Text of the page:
Omega-3 research on genetically modified plants offers hope for a sustainable alternative to fish oil

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Omega-3 acids in oily fish – eicosapentaenoic acid (EPA) and docosahexaenoic acid (DHA) – are important components of cell membranes that are needed for normal development and cell function.

Several advisory boards have made recommendations for EPA plus DHA intake in the 250 to 1000 mg / day range to promote optimal health. However, consumption still remains low due to the limited, often expensive and sometimes uncomfortable diet and supplement options.

In addition, the marine sources for EPA and DHA are decreasing in the face of increasing demand. Currently, marine springs can provide 0.2 million tons of EPA plus DHA. approx. 16% of the provisions required worldwide (Salem & Eggersdorfer 2015).

Despite increasing demands, most adults in the UK consume less than 50% of the amount of EPA plus DHA recommended for health maintenance.

A team of researchers from the Rothamsted Research Institute and the University of Southampton, funded by the Research Council for Biotechnology and Life Sciences (BBSRC) UK, is currently researching an oil made from the GM Camelina sativa plant (one of the oldest oilseeds in Europe) in order to test it for suitability the replacement of oily fish in the human diet.

This development would not only reduce the pressure on marine ship supplies, but also avoid the risk of consuming the heavy metals, dioxins and polychlorinated biphenyls (PCBs) associated with the consumption of fish.

After identifying the potential for improving the plant’s seed oil composition about a decade ago, Rothamsted’s team grew and experimented with the genetically engineered version of camelina that makes EPA and DHA.

Recent studies by the team have shown that this oil is well tolerated by humans and contains the same levels of omega-3 fatty acids EPA and DHA as fish oil (12% and 9.5%, respectively). Additionally, they found it to be as effective as fish oil in increasing blood and red blood cell levels in humans, suggesting that it may have the same health benefits.

Professor Johnathan Napier, director of the Omega-3 Camelina program at Rothamsted, who also led the research, told NutraIngredients, “When we have a land-based source of EPA and DHA, we no longer have to rely on marine crops for these important ones Provide fatty acids. Contribute to reducing pressure on fish stocks and the environment. .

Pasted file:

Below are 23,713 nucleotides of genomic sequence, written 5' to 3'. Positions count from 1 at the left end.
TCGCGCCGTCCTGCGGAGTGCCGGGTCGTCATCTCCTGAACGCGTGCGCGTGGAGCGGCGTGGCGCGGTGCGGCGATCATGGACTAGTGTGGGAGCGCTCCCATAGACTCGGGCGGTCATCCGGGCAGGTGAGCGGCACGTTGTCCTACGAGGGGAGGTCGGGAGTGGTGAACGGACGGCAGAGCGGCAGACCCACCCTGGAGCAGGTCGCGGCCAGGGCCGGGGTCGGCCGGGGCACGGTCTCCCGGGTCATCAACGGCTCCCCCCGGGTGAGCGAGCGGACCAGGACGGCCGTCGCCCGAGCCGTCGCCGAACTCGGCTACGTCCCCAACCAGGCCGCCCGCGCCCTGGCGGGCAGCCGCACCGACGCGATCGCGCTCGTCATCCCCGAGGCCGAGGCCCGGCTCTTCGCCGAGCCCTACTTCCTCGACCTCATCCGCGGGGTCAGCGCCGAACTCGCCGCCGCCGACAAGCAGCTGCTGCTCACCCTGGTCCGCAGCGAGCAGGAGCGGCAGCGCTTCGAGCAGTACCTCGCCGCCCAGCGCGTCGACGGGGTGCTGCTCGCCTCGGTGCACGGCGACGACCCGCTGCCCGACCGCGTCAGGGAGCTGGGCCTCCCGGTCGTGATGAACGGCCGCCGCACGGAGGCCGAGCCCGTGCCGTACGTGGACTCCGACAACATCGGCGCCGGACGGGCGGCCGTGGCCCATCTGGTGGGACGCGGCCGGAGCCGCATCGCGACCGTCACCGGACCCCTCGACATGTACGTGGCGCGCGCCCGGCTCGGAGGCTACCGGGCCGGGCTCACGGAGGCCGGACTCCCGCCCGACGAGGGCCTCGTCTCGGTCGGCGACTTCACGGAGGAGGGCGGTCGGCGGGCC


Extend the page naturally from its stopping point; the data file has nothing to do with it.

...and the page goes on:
“In addition, the power of agriculture means that far greater amounts of EPA and DHA can be produced than are currently being extracted from the oceans, ensuring optimal nutrition for all.” .

Project Leader Graham Burge, Professor of Nutritional Biochemistry at the University of Southampton, adds: “These results are very exciting indeed – the potential opportunities for improving human nutrition and for UK agriculture are enormous.

“The pharmaceutical industry also has an increasing demand for highly purified EPA and DHA for the production of pharmaceutical products based on ethyl esters, which currently cause high production losses (90-95%) when these fatty acids are purified from fish oil (Kitessa et al. 2014). .

“There is also great potential in the nutritional supplement industry, although this delivery method would not have the greatest impact. First and foremost, we are working to bring the health benefits of this oil to the public. “

The BBSRC-funded team will next work with the Food Science Department at Reading University to develop options for adding the oil to everyday foods.

The study.

The blinded crossover study recently published in the British Journal of Nutrition included 31 healthy men and women (aged 20 to 74 years). Participants were randomized to consume 450 mg / d EPA þ DHA, either as CSO or FO, for eight weeks, followed by six weeks of washout, and then switched to consuming the other test oil.

Fasting venous blood samples were taken at the beginning and end of each supplementation period. The resulting data showed that consumption of the test oils significantly increased EPA and DHA levels in plasma TAG, phosphatidylcholine, and cholesteryl esters (P <0.05). In addition, there were no significant differences between test oils in the steps of EPA and DHA.

In addition, the consumption of oil increased the omega-3 index (Harris & Von Schacky 2004) by around 0.6 percentage points (West et al. 2020a).

However, the study was not designed to identify changes in these secondary endpoints and therefore the results should be viewed as indicative of the potential health benefits of consuming the C. sativa transgenic oil rather than evidence of effectiveness.

The mixed fish oil and the transgenic C. sativa oil were well tolerated in both experiments without adverse events occurring which could be attributed to the consumption of either of the two test oils. However, one participant withdrew from the supplement study because they found the fish oil supplement uncomfortable.

GM plants .

The genetic insertion of desaturase and elongase enzymes from yeast and algae into plants that naturally produce ALA has facilitated the development of canola (canola) and Camelina sativa (C. sativa) strains that produce oils that contain either EPA or DHA , or EPA plus DHA.

A transgenic canola strain that produces an oil with 10% DHA but less than 1% EPA was developed by the Commonwealth Scientific and Industrial Research Organization (CSIRO) (Petrie et al. 2020) and by Nuseed (Tocher et al 2019). Similarly, a transgenic canola strain that produces a seed oil containing 0.2% DHA and 8.1% EPA has been commercialized by Cargill for aquaculture feed (Napier et al. 2019).